Toyota's Indian plant back on lineComment on this story
Bangalore, India - Toyota has resumed “limited production” after unionised employees at its Indian plant refused to return to work following an end to a company lockout.
The Toyota workers and the company's management at two plants near the southern Indian high-tech city of Bangalore are at loggerheads over pay issues, which they have been negotiating for 10 months.
In a statement issued late on Tuesday, Toyota said “We have started limited operations with the help of non-unionised team members of whom the majority are engineers and supervisors.”
However, union president Prasanna Kumar said: “Instead of resolving the issue amicably, management is misusing apprentices to make them work and has hired contract labour to do our job, which is skilled and involves stringent processes to ensure quality.”
Toyota said there was no truth to the union's claims that it was using apprentices to make the cars or had hired extra non-unionised labour.
The unionised employees refused to resume work after the company lifted the eight-day lockout on Monday.
The company had said workers could return from Monday provided they signed a good conduct pledge, after suspending some workers over accusations they halted production and made threats to supervisors.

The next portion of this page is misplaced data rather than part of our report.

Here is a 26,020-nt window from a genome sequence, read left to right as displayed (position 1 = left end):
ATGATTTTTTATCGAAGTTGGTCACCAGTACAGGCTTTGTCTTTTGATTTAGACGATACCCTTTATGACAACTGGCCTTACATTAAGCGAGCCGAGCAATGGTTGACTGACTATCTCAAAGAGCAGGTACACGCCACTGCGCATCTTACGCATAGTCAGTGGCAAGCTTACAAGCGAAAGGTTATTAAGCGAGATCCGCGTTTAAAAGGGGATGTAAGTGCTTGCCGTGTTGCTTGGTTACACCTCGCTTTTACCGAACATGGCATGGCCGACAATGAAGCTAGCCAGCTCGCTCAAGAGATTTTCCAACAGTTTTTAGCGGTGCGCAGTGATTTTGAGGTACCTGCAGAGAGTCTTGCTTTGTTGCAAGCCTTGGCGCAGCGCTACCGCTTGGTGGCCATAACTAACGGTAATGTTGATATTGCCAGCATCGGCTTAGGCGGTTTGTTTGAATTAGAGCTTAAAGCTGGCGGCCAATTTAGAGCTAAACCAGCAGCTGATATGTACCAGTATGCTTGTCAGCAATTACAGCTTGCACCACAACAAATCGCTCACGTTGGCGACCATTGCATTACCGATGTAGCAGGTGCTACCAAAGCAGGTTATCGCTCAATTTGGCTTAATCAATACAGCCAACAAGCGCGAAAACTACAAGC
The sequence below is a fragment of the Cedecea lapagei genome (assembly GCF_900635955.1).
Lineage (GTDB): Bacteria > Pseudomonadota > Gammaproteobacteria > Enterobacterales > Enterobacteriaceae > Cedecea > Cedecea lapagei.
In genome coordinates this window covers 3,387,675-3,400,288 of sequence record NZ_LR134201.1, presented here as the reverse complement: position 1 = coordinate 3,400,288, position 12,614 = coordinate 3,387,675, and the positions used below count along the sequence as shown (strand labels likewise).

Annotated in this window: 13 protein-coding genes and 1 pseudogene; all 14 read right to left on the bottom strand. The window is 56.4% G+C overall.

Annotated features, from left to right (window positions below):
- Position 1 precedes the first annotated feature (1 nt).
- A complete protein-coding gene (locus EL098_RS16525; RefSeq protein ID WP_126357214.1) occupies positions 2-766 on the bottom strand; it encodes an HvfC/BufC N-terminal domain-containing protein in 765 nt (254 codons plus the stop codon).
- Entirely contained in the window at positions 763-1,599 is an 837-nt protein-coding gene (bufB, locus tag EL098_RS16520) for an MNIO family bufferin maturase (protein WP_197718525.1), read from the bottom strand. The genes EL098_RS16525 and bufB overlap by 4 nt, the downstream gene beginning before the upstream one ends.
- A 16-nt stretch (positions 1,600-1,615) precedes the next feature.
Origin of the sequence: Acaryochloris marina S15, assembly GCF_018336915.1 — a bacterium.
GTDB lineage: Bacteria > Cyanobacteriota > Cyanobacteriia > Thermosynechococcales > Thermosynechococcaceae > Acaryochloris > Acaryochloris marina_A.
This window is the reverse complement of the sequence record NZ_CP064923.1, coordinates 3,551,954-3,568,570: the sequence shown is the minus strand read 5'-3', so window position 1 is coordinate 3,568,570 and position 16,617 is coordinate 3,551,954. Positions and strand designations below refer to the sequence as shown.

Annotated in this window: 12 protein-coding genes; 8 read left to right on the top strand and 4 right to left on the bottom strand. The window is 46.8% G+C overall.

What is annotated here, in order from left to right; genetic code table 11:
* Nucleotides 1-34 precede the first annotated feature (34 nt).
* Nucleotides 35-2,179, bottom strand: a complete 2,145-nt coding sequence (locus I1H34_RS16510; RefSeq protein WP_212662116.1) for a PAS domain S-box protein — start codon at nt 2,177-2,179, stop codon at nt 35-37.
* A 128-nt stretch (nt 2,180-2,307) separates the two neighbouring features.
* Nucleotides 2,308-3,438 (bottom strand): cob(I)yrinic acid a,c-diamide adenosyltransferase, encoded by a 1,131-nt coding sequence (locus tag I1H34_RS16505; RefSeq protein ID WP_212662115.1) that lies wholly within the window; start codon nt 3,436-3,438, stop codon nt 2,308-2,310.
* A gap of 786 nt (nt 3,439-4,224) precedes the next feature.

Kumar said the workers were refusing to sign the good conduct promise because “it falsely implicates some employees as responsible” for misconduct that resulted in the lockout.
Toyota Kirloskar Motor Private Ltd is the Indian unit of the world's biggest automaker.
Its Bangalore complex produces about 310 000 vehicles a year, including Toyota's flagship Camry sedan, the Corolla, and the Prius hybrid, mostly for the domestic market, as well as the Etios for the South African market.
Toyota's union has demanded a pay hike of at least 4000 rupees (R715) a month, while the company is offering 3050 (R545), citing tough market conditions with Indian car sales set to fall for a second consecutive year.
Toyota has ruled out any compromise with the workers.
Vice-chairman for external affairs Shekar Viswanathan said: “Discipline is required when you are in an industrial environment with a large number of workers. They need to obey rules.”
“The words compromise and discipline don't go together,” the news agency quoted him as saying.
Toyota's plant problems come in the wake of other, sometimes violent, labour disturbances, at Indian car factories in recent years.
In 2012, workers at India's biggest automaker, Maruti Suzuki India, went on the rampage, killing one executive and injuring more than 100 in a dispute over pay and working conditions.
Toyota has appealed to the Karnataka state government to help end the row, while the union has asked the state's labour ministry to protect its members' interests.
Even with a slowing car market, global vehicle manufacturers have been investing in India in the belief the country has great growth potential with only 15 of every 1000 people owning a vehicle, compared to saturated western markets.